Parkinson’s disease (PD) is an immensely complex and multifaceted illness affecting millions of people around the world. Characterized by “progressive dopaminergic neuronal dysfunction and loss,” it is expressed in motor, cognitive, mood, and behavioral symptoms. Alleviating symptoms, and fighting the disease depends on improving our, at present, incomplete understanding of it: as sufferers, as activists, as researchers.
In my reading of blogs, articles, and social-media posts about PD written by people living with it, and others, I come across presentations that seem to fall into two broad categories: On one end of the spectrum are accounts wishing to convey what the disease is “really like;” these writings are often of the pain, emotional and psychological impact the physical deterioration has on those suffering from it. On the other end, whatever the manifestations of the disease are, the emphasis is on ways the writers have found to deal with their symptoms and even slow the progression. There are, of course, presentations that, to some extent, balance these two extremes, but they are only a few. Both strands are discernible in the contributions featured this April.
So what is PD like? One moment the person with PD looks like the acute sufferer according to the former category; the next, like the exercising enthusiast keeping the disease at bay. There is clearly a disease that is highly variable, multi-faceted and in urgent need of attention. And yet, if you search for depictions of PD, you will most often encounter an infographic like this
Well, I look nothing like it!
Norwegian video journalist Anders M. Leines used still images to portray younger, “early-onset” Parkinson’s patients in a series of portraits at his exhibition “This is Parkinson’s.”
In an interview by Geoffrey Chang, a post published in 2015 in Parkinson’s Life, the online lifestyle magazine for the international Parkinson’s community by @euparkinsons, he says
The idea is to give the image of Parkinson’s disease a ‘total makeover’. There is huge potential for better and more powerful storytelling within the Parkinson’s community. In medical textbooks, as well as in the media, people with Parkinson’s (PwPs) are traditionally depicted as tiptoeing, shaking and stooping seniors with whispering voices and a staring glare, imparting the impression of an apathetic or asocial person who lacks empathy and is uninterested in taking part in normal social interplay. This image is of no help to the patient as it fosters prejudice.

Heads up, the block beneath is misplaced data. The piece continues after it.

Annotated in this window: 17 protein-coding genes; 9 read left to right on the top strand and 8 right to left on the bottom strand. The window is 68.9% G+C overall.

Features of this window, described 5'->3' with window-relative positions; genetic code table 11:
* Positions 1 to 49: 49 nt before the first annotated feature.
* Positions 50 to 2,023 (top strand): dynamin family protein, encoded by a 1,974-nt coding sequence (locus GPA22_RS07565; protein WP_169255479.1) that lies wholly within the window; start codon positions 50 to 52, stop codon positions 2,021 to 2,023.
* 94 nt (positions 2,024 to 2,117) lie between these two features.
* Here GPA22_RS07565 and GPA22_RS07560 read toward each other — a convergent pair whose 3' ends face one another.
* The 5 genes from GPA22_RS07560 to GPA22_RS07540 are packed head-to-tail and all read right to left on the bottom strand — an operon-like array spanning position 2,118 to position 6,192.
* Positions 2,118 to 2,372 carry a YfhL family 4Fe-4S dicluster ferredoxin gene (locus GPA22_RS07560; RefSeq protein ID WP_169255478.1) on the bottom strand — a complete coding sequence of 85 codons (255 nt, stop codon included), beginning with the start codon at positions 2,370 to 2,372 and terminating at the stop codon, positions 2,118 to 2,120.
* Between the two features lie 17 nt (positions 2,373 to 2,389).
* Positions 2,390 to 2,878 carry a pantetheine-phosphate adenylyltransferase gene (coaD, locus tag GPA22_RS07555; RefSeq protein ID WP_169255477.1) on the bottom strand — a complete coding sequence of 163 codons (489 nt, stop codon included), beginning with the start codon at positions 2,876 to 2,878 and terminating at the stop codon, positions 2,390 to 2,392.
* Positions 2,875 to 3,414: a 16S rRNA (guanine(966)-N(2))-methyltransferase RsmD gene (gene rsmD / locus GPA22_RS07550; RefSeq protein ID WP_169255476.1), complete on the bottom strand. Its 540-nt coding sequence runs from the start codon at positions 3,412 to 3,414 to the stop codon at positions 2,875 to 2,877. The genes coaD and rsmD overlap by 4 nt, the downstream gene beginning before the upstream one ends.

Journalist Teresa Borque when diagnosed with PD at an early age, underwent a huge identity crisis. In her post on Parkinson’s Life, she says
Being a woman is a daily struggle in this society. At work, we struggle to be considered as good as any man there; we struggle in relationships to be respected as a whole person; we struggle during motherhood not to be reduced to the role of just a mother. But with Parkinson’s disease diagnosis, the fight increases by 100.
While we all base our self-esteem on the other people’s recognition of ourselves, she points out – women have to learn to be their own highest priority in life. “Parkinson’s disease feels like an ally of sexism,” she writes, emphasising why it’s crucial for women with PD to learn to prioritize their own wellbeing.
Then there are depictions of PD outside the two poles. So negative depictions, or silences, that are painful to read; many of the writers drove themselves to suicide. Or, so positive, so glowing with challenges, achievements and enjoyment of every minute of the day, that upon reading them, a healthy person might wish they had Parkinson’s. I appreciate the motivational power of such accounts and often read them to inspire myself to do more.
We need to keep talking. We need to keep listening. We need to keep producing the pieces that will one day complete the puzzle that is Parkinson’s.
April 11, 2021 is World Parkinson’s Day. Check out live events and Parkinson’s Community videos in honor of the day on YouTube here
Interested in finding out about Parkinson’s Disease? The Michael J. Fox Foundation describes it as follows:
Parkinson’s disease (PD) occurs when brain cells that make dopamine, a chemical that coordinates movement, stop working or die. Because PD can cause tremor, slowness, stiffness, and walking and balance problems, it is called a “movement disorder.” But constipation, depression, memory problems and other non-movement symptoms also can be part of Parkinson’s. PD is a lifelong and progressive disease, which means that symptoms slowly worsen over time.
The Michael J. Fox Foundation has a wealth of information for those wishing to understand the disease, as well as the newly diagnosed.
Another good place to start is the Davis Phinney Foundation which offers a plethora of useful information. The site also features performance poetry by Wayne Gilbert who, using metaphor, describes his experience of living with this disease.
Did you know that a number of people with Parkinson’s find it helpful to personify the disease, to see it as an enemy to fight against? From Journeys with Parkinson’s, the personal blog of Frank C. Church, in the first three out of Ten Things to Keep You Living and Not Just Existing With Parkinson’s, the disease is presented as an opponent of the person with PD: